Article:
Wickiup 1951, Idaho State College yearbook
February 14, 1916|
Gary, Indiana, U.S.
|Died||May 12, 2000
|Alma mater||University of Idaho, B.S. 1939 |
|1936–39||Idaho (football, basketball)|
|Position(s)||Back - (football)
Guard, Forward - (basketball)
|Coaching career (HC unless noted)|
|St. Maries HS (ID)
Lewiston HS (ID)
Idaho - (assistant)
|Administrative career (AD unless noted)|
|Oregon - (assistant)
Far West Classic - director
Big Sky - evaluator
Big Sky - commissioner
|Head coaching record|
|Accomplishments and honors|
Rocky Mountain: 1953, 1954, 1955, 1956
Rocky Mountain: Coach of the Year (3X)
Stephen M. "Steve" Belko (February 14, 1916 – May 12, 2000) was an American college basketball coach at Idaho State College and the University of Oregon. He was later the third commissioner of the Big Sky Conference.
The son of Russian immigrants, Belko was born in Gary, Indiana and graduated from Froebel High School. He attended Compton Junior College in southern California for a year, with plans to play basketball at USC, where his older brother Max (1914–44) starred in football. When the assistant basketball coach at USC that recruited him got the head job at Idaho, also a member of the Pacific Coast Conference, Belko followed Forrest Twogood north in 1936 and hitchhiked over a thousand miles (1600 km) to Moscow. A two-sport athlete for the Vandals, he was a guard and small forward in basketball and a halfback and quarterback on the football team, and a teammate of future coaches Lyle Smith and Tony Knap. Belko opted not to play baseball, though he considered it his best sport. He was a member of the Sigma Chi fraternity and was senior class president.
Following his graduation from Idaho in 1939, Belko was a high school coach in northern Idaho at St. Maries for a season and for three at Lewiston, then served in the U.S. Navy in World War II as a Russian interpreter. Following his military service, Belko briefly returned to Lewiston, then moved to the University of Idaho in Moscow and coached the Vandal freshman teams in football and basketball.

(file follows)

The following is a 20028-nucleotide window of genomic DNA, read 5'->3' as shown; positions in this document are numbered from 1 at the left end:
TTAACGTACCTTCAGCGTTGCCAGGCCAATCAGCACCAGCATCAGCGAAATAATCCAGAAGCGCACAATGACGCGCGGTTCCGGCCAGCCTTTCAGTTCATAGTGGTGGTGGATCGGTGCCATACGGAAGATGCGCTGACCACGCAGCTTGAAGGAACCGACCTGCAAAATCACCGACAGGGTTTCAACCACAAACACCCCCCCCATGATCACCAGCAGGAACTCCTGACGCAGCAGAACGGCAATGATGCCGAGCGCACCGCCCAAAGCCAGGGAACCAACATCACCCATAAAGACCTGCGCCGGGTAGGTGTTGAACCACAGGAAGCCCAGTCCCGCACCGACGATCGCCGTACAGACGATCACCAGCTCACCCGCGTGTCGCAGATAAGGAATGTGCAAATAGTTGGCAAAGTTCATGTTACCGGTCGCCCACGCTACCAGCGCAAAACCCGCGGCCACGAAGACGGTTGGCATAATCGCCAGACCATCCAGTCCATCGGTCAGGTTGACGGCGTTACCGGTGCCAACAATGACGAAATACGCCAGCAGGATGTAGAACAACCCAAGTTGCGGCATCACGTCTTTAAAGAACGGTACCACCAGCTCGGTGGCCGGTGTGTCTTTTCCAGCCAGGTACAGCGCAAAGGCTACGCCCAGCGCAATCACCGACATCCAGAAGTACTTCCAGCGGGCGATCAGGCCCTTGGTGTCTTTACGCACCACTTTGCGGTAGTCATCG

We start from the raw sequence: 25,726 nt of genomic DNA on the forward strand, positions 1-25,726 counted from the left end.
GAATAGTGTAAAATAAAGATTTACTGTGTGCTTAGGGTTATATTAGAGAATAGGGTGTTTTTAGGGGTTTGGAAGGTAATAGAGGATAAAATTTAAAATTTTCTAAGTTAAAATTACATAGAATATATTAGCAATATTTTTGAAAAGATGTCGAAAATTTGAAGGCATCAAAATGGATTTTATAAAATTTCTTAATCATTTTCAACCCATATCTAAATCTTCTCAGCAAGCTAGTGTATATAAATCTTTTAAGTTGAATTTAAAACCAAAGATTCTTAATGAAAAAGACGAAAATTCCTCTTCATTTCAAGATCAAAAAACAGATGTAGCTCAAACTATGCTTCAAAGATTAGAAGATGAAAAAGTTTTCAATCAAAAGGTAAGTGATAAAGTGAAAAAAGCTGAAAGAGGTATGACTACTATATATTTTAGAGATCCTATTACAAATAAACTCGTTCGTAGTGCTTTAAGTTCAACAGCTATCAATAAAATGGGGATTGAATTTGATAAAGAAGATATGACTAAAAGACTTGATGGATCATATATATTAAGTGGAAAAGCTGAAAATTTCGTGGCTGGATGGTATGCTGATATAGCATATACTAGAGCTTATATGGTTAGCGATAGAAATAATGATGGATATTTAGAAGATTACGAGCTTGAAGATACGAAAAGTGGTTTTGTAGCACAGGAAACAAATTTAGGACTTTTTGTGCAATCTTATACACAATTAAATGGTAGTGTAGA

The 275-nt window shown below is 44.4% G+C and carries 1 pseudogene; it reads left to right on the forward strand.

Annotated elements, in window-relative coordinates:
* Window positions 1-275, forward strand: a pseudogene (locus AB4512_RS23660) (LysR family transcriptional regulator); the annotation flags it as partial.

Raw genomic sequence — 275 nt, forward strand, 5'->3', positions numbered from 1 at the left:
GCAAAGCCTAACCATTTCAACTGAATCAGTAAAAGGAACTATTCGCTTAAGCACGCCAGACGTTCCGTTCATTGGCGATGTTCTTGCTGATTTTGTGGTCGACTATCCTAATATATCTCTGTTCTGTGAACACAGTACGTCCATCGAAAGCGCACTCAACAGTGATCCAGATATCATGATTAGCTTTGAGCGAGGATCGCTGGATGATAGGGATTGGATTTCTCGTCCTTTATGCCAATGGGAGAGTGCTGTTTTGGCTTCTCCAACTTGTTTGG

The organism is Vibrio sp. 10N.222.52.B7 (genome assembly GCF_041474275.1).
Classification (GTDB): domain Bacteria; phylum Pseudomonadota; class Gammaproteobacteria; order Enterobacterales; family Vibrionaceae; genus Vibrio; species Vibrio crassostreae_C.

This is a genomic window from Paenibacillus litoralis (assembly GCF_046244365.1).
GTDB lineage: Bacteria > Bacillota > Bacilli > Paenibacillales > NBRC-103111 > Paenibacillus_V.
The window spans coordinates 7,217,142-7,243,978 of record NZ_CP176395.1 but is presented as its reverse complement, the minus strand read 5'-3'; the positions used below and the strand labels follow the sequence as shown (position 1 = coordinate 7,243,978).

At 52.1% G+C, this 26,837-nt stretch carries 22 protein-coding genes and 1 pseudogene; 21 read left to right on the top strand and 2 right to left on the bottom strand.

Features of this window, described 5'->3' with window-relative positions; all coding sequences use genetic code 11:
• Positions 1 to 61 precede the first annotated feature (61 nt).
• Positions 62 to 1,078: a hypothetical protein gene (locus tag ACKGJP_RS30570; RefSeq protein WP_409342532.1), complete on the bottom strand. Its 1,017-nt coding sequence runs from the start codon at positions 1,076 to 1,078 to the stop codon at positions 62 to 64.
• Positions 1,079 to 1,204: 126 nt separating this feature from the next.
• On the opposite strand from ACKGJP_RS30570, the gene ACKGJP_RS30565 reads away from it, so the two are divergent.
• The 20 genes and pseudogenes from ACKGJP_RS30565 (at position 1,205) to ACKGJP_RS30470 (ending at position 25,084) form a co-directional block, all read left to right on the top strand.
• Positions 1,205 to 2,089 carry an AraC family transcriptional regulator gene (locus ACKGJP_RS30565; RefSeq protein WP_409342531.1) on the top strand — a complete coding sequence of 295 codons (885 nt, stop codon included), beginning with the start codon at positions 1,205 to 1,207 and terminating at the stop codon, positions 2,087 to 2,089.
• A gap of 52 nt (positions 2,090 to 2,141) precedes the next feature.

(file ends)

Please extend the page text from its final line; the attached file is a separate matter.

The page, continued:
In 1950, Belko was hired as the head basketball coach at Idaho State College in Pocatello. His Bengals soon dominated the Rocky Mountain Athletic Conference and made the NCAA tournament in four consecutive seasons (1953–56). The NCAA tournament field varied from 22 to 25 teams in the mid-1950s. Belko's six-season record at Idaho State was 109–51 (.681), and he was named the conference coach of the year three times. The Bengals' conference record in his last four seasons was 39–3 (.929). This success led to his hiring in June 1956 at Oregon, then a member of the Pacific Coast Conference. 
Belko was the head coach of the Ducks for fifteen seasons and posted a 179–211 (.459) record, with a 44–102 (.301) record in conference play. His teams made the NCAA tournament twice, in 1960 and 1961, as an independent. The 1960 team advanced to the Western regional finals, the national quarterfinals (Elite 8). After five years as an independent, Oregon joined the Pacific-8 Conference (then "AAWU") for the 1964–65 season. Following a pair of 17–9 seasons, Belko stepped down in April 1971 at age 55 and remained in Eugene as the assistant athletic director at Oregon.